Natural gas is usually a cheaper form of power than electricity. That makes it perfect for running a hot water heater in your home. However, if you don't already have a gas line indoors, you'll need a plumber to connect one for you. The good news is once you're connected to gas, you can use it for other things in your home too, such as powering your stove. Here's a quick look at some of the steps needed to put in a new gas line.
Obtain Permits And Inspections
A new gas line installation requires coordination between the plumber, the city, and the gas company. First, a permit is needed before work can begin. Then, inspections will be required at least once during the process to ensure the work is up to code. A city inspector will check the final job for pressure in the lines and proper installation before you're allowed to start using the gas.
Connect To Gas Meter
Your plumber will determine the extent of work that needs to be done to connect your home to natural gas. There should already be a gas main in the street that runs up to your house. There may even be existing gas lines in your home you may not know about if there is no meter. The plumber can dig up and replace an old line or put in a completely new one, but in order to use the gas, the line has to be connected to the gas company's meter so your usage can be tracked and billed.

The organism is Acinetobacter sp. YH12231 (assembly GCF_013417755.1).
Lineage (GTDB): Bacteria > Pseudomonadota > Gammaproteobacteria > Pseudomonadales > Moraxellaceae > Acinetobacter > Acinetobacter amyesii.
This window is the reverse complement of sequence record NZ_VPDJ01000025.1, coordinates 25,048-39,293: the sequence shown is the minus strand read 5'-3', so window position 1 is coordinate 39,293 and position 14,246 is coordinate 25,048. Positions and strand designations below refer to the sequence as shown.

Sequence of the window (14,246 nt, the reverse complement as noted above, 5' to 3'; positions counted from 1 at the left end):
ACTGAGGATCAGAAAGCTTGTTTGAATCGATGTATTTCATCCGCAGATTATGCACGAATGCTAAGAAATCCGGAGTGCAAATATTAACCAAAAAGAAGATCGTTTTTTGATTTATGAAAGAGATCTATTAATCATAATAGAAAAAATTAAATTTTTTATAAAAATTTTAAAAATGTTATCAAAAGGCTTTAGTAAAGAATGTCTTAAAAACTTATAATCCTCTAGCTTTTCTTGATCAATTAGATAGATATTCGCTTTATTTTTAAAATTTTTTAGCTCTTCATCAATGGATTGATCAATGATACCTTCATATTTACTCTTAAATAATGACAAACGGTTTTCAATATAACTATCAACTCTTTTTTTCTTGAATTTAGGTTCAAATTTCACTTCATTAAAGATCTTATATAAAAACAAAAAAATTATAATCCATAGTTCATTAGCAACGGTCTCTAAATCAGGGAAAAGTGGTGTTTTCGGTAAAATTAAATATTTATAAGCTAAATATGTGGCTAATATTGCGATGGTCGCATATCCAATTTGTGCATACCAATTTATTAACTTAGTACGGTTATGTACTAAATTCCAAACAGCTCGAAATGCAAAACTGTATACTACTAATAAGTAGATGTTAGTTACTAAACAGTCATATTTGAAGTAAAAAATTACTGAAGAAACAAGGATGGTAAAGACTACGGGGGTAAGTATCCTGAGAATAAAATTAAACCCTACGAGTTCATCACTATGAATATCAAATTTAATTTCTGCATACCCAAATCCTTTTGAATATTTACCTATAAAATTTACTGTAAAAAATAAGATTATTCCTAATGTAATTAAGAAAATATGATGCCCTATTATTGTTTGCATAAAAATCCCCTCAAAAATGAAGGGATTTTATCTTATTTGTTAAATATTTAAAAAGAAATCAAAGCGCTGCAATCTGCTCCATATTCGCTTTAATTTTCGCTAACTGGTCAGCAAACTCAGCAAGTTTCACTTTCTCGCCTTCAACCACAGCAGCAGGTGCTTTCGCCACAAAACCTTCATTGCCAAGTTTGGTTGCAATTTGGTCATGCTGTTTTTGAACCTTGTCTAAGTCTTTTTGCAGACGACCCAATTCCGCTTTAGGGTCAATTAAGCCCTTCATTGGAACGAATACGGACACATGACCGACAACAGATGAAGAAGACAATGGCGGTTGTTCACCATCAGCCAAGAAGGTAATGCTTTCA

Connect Lines To Your Appliances
Your plumber may have to dig a trench in your yard to put in a new line if you want to power an outdoor kitchen or grill. If so, your yard will be restored as much as possible. However, it may not be necessary to bother your yard at all if all that's needed is to route the new line indoors from the meter to your appliance. If you're having gas installed for a hot water heater, your plumber can also run a line for your stove so you can experience true gourmet cooking. The plumber can place lines for any of your needs even if they are not directly plumbing related.
Putting in a new gas line isn't a quick process since there are several steps to go through with different companies and government officials. If the gas company has to install a new line to provide service, it could take a few weeks. If all you need is new lines inside your house, the process is much quicker. However, the good news is that you will be disrupted as little as possible since your electricity or water won't be off during the time you're getting gas hooked up. You may not even need to be home for all of the steps. However, the inspector needs to come inside for the final inspection and the plumber needs to work inside when it's time to run indoor lines and connect your appliances.